However, we could not find any statistically significant overreaching pattern within London. Instead, as compared with the rest of the U.K., the London market seems to be more complex and irregular with regards to the perceived value of the three management structures. We suspect this may be because the supply of hotels for sale in London is very limited, and a large number of investors are regularly looking to enter the market and will do so for the right property regardless of management structure.
This may suggest that primary sought-after markets may function differently than regional or secondary markets given the varied investor profiles and high demand for hotel properties.
It’s (also) the economy
We also thought the encumbrance impact could depend on economic conditions as risk appetites often depend on economic situations. We found that our overall results, namely that HMAs achieve the highest premiums followed by hotels under lease contracts, held true during economic expansion.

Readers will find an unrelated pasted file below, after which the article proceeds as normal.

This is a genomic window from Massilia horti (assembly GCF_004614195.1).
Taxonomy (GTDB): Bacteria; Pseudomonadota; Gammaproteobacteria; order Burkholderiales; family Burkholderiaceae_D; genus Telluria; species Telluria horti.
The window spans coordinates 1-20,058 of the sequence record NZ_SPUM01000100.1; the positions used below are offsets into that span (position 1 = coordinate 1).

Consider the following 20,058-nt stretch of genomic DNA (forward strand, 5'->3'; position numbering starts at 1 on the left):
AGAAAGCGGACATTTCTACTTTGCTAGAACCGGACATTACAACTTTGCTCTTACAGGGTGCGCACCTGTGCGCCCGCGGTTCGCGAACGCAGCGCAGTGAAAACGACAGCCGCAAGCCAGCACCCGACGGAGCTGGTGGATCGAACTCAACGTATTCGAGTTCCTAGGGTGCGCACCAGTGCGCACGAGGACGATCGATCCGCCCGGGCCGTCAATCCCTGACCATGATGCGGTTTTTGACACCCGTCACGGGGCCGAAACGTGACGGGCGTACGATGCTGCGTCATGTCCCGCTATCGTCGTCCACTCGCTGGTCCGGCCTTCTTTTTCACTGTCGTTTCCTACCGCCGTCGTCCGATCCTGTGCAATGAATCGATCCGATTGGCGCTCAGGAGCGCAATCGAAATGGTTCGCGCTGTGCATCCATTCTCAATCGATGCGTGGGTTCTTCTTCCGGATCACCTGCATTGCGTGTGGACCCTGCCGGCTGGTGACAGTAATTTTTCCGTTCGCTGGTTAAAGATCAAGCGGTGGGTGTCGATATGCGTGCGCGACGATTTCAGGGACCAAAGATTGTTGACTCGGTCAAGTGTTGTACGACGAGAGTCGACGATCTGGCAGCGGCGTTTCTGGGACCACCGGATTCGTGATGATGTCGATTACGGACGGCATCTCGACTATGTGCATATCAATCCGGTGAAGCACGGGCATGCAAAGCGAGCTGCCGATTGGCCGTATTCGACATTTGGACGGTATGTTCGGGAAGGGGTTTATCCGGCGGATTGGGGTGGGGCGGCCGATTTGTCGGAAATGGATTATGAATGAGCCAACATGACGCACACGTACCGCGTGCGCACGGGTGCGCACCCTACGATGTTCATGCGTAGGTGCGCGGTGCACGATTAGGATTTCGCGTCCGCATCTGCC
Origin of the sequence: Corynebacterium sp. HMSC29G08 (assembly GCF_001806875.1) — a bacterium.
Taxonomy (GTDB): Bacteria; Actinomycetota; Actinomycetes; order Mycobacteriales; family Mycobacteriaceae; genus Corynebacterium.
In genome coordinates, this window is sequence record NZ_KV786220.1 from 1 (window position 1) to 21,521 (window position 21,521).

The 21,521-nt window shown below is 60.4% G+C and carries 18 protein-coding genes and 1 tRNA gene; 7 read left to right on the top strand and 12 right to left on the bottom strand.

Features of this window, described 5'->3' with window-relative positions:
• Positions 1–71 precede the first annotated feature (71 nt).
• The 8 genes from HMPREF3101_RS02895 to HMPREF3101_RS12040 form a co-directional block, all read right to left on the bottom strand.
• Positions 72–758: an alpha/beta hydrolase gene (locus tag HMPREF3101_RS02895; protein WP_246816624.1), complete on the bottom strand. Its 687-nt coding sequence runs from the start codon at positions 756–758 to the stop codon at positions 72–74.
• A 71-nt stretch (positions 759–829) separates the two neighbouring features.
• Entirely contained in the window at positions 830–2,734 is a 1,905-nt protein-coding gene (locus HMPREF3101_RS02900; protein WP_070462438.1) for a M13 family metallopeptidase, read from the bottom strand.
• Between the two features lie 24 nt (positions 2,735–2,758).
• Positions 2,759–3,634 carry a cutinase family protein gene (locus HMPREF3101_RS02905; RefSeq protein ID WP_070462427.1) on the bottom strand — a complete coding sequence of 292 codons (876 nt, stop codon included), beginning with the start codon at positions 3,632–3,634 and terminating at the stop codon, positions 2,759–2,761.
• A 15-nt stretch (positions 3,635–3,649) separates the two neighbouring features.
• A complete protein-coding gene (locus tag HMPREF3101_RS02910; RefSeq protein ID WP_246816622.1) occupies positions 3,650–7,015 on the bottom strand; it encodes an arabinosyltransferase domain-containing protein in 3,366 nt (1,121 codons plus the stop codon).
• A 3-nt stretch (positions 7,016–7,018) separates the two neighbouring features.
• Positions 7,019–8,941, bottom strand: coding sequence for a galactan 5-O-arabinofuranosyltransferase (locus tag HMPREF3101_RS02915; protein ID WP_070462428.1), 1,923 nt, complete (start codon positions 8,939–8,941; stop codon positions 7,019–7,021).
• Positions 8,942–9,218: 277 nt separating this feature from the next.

We believe this is because HMAs allow hotel owners to benefit from the strong financial performance of their property during such times. While our data for the recessionary periods was not statistically conclusive, it did suggest that unencumbered hotels sold at a premium compared with hotels operated under HMAs.
We believe that investors during such periods are generally opportunistic, looking to “buy low and sell high” and to reposition such properties, and as a result the flexibility provided by unencumbered assets is highly sought-after as opposed to more restrictive HMAs and leases.
Bottom line: Don’t be afraid
While our data and findings were U.K. specific, and more research is needed to see if the results hold true in other markets, we suggest based on our results that owners need not necessarily refrain from signing management agreements or leases out of concern about their negative impact on their hotel’s sales price.